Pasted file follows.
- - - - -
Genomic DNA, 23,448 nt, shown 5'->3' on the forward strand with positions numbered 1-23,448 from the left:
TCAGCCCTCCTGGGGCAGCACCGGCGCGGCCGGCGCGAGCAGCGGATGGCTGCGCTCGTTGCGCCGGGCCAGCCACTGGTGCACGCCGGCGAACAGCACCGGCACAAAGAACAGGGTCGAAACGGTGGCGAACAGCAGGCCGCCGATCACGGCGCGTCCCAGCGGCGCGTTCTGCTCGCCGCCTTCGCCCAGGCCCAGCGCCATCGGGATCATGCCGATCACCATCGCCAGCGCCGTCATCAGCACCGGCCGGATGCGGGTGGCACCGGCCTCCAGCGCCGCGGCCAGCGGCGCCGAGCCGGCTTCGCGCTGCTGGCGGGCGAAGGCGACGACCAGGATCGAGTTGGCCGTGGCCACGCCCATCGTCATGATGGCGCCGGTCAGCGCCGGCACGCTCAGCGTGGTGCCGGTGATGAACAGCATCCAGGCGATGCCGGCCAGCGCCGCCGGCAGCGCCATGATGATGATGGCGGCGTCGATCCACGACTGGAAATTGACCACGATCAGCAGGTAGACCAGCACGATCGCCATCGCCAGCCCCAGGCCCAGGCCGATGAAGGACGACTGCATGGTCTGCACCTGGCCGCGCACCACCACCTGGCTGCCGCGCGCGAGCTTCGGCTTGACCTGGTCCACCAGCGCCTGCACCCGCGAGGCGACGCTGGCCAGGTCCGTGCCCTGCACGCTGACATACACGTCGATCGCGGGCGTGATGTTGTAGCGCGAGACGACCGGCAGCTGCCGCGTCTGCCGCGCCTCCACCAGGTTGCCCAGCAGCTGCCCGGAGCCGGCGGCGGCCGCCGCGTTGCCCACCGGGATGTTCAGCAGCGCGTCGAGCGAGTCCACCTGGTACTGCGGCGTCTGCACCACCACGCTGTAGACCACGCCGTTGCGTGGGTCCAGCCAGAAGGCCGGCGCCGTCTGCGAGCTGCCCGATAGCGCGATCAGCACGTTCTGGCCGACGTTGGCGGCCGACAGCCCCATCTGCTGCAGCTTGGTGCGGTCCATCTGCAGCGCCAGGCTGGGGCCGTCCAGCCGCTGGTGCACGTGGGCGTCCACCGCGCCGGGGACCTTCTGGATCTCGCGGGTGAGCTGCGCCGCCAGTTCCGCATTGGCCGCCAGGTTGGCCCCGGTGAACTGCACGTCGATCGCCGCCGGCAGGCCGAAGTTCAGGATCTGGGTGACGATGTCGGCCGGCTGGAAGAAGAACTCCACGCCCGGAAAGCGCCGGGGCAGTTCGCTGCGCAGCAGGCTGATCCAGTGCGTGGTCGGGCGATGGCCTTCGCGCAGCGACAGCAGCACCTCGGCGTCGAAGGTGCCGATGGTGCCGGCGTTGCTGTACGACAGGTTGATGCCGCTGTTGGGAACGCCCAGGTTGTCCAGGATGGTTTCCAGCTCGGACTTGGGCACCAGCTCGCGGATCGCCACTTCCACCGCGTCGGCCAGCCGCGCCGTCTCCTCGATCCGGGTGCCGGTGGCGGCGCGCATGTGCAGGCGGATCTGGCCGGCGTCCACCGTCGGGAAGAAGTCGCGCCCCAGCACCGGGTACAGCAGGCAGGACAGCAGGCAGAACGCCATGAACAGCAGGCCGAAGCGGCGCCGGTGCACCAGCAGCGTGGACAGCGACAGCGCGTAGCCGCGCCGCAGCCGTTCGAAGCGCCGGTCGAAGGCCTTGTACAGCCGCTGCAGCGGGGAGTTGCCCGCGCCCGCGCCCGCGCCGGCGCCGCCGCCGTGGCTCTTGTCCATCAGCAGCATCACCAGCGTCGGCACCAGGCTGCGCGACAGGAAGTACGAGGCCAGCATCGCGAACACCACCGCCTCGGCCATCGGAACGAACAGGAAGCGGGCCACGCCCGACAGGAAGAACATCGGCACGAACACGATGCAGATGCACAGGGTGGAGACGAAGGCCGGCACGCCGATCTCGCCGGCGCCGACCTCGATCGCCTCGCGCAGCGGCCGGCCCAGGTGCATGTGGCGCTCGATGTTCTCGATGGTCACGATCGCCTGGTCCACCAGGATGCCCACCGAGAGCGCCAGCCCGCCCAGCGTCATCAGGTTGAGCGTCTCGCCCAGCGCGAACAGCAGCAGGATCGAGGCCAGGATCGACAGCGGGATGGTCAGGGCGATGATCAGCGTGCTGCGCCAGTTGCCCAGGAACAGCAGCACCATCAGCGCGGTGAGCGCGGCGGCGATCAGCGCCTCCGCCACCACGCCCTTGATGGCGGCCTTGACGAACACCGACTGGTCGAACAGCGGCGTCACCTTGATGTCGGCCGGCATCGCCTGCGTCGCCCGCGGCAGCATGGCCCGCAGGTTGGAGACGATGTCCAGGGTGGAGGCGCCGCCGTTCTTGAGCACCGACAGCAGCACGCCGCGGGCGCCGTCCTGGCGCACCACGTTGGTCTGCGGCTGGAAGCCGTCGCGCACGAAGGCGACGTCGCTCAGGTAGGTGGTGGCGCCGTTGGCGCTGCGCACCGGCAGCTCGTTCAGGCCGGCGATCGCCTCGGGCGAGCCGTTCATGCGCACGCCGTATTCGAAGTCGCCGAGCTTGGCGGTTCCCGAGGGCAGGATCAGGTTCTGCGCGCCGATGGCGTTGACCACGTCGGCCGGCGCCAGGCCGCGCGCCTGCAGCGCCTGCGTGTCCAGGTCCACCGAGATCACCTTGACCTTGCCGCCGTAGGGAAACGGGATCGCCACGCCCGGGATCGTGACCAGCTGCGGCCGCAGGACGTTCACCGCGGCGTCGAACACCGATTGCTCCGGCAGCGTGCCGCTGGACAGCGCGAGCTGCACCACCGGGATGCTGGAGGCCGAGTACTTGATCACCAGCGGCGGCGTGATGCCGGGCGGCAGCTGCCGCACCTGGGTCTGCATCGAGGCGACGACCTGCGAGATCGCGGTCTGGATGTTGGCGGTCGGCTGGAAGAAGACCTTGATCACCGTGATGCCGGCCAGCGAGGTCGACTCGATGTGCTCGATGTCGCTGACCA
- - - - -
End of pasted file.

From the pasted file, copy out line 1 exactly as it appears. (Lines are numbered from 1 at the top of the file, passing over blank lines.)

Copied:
Genomic DNA, 23,448 nt, shown 5'->3' on the forward strand with positions numbered 1-23,448 from the left: